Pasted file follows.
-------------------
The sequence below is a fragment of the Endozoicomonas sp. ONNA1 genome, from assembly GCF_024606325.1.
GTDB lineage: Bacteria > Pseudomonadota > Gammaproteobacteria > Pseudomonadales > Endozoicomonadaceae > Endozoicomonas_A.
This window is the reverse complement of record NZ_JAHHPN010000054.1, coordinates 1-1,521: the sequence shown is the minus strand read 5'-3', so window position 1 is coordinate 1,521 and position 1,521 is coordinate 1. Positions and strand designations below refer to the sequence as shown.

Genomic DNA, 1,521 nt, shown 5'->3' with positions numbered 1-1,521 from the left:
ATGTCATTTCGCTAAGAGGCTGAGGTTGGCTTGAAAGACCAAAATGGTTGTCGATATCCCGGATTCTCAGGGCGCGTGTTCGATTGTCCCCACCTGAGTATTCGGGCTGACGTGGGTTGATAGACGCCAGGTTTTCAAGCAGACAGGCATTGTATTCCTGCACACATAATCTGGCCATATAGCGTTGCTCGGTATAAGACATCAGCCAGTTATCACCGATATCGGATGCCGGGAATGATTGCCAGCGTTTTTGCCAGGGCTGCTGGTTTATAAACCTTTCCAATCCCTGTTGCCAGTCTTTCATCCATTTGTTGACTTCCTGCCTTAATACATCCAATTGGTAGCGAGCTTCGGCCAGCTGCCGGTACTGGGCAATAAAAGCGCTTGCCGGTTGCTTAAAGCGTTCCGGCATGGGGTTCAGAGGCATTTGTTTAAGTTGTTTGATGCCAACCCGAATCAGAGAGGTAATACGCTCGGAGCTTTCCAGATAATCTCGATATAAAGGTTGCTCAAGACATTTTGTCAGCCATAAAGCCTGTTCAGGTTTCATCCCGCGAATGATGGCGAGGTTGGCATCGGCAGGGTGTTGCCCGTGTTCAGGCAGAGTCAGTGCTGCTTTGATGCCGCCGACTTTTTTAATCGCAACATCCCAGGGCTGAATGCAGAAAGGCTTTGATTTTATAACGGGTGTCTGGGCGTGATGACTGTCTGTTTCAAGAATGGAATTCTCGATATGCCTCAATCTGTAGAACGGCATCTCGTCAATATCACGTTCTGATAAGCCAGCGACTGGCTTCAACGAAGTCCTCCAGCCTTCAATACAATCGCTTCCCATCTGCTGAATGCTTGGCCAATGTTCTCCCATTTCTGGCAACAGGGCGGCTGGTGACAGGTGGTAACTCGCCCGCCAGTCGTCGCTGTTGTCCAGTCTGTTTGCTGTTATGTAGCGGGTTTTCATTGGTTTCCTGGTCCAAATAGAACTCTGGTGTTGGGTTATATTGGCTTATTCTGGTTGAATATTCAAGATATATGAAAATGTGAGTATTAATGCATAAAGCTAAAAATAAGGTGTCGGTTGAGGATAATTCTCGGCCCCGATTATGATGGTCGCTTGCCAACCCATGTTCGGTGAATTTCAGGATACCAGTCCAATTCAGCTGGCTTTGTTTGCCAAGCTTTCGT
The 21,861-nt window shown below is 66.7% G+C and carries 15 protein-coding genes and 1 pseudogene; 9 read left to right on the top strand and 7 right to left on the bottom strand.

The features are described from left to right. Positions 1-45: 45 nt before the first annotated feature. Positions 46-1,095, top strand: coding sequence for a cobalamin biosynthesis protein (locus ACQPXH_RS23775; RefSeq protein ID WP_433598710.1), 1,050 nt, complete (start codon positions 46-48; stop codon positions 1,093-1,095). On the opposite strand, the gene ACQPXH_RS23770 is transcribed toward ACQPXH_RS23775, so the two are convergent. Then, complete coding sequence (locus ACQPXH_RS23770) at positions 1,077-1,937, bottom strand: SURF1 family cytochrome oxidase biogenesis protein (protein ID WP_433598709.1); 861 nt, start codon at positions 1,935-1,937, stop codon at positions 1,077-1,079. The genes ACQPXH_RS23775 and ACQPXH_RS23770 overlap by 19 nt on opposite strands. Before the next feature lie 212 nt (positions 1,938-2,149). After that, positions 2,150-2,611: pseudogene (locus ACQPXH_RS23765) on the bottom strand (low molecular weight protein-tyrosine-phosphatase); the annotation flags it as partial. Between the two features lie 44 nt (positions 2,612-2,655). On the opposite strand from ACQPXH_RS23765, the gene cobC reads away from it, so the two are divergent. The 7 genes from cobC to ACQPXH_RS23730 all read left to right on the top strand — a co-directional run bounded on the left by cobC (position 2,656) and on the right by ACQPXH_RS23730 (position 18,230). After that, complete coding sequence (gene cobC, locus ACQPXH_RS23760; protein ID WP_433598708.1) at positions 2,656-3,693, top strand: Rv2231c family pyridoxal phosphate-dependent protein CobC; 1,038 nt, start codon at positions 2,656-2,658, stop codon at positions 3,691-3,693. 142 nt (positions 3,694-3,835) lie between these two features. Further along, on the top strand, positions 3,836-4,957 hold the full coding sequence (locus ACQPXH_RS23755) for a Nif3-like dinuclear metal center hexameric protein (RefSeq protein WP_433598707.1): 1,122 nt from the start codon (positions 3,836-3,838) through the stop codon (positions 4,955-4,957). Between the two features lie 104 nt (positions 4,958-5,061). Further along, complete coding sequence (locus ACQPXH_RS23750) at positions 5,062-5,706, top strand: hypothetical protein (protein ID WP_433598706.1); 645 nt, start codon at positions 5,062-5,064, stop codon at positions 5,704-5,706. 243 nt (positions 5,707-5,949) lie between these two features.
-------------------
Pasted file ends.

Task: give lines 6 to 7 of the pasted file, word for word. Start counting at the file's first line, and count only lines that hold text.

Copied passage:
The 21,861-nt window shown below is 66.7% G+C and carries 15 protein-coding genes and 1 pseudogene; 9 read left to right on the top strand and 7 right to left on the bottom strand.

The features are described from left to right. Positions 1-45: 45 nt before the first annotated feature. Positions 46-1,095, top strand: coding sequence for a cobalamin biosynthesis protein (locus ACQPXH_RS23775; RefSeq protein ID WP_433598710.1), 1,050 nt, complete (start codon positions 46-48; stop codon positions 1,093-1,095). On the opposite strand, the gene ACQPXH_RS23770 is transcribed toward ACQPXH_RS23775, so the two are convergent. Then, complete coding sequence (locus ACQPXH_RS23770) at positions 1,077-1,937, bottom strand: SURF1 family cytochrome oxidase biogenesis protein (protein ID WP_433598709.1); 861 nt, start codon at positions 1,935-1,937, stop codon at positions 1,077-1,079. The genes ACQPXH_RS23775 and ACQPXH_RS23770 overlap by 19 nt on opposite strands. Before the next feature lie 212 nt (positions 1,938-2,149). After that, positions 2,150-2,611: pseudogene (locus ACQPXH_RS23765) on the bottom strand (low molecular weight protein-tyrosine-phosphatase); the annotation flags it as partial. Between the two features lie 44 nt (positions 2,612-2,655). On the opposite strand from ACQPXH_RS23765, the gene cobC reads away from it, so the two are divergent. The 7 genes from cobC to ACQPXH_RS23730 all read left to right on the top strand — a co-directional run bounded on the left by cobC (position 2,656) and on the right by ACQPXH_RS23730 (position 18,230). After that, complete coding sequence (gene cobC, locus ACQPXH_RS23760; protein ID WP_433598708.1) at positions 2,656-3,693, top strand: Rv2231c family pyridoxal phosphate-dependent protein CobC; 1,038 nt, start codon at positions 2,656-2,658, stop codon at positions 3,691-3,693. 142 nt (positions 3,694-3,835) lie between these two features. Further along, on the top strand, positions 3,836-4,957 hold the full coding sequence (locus ACQPXH_RS23755) for a Nif3-like dinuclear metal center hexameric protein (RefSeq protein WP_433598707.1): 1,122 nt from the start codon (positions 3,836-3,838) through the stop codon (positions 4,955-4,957). Between the two features lie 104 nt (positions 4,958-5,061). Further along, complete coding sequence (locus ACQPXH_RS23750) at positions 5,062-5,706, top strand: hypothetical protein (protein ID WP_433598706.1); 645 nt, start codon at positions 5,062-5,064, stop codon at positions 5,704-5,706. 243 nt (positions 5,707-5,949) lie between these two features.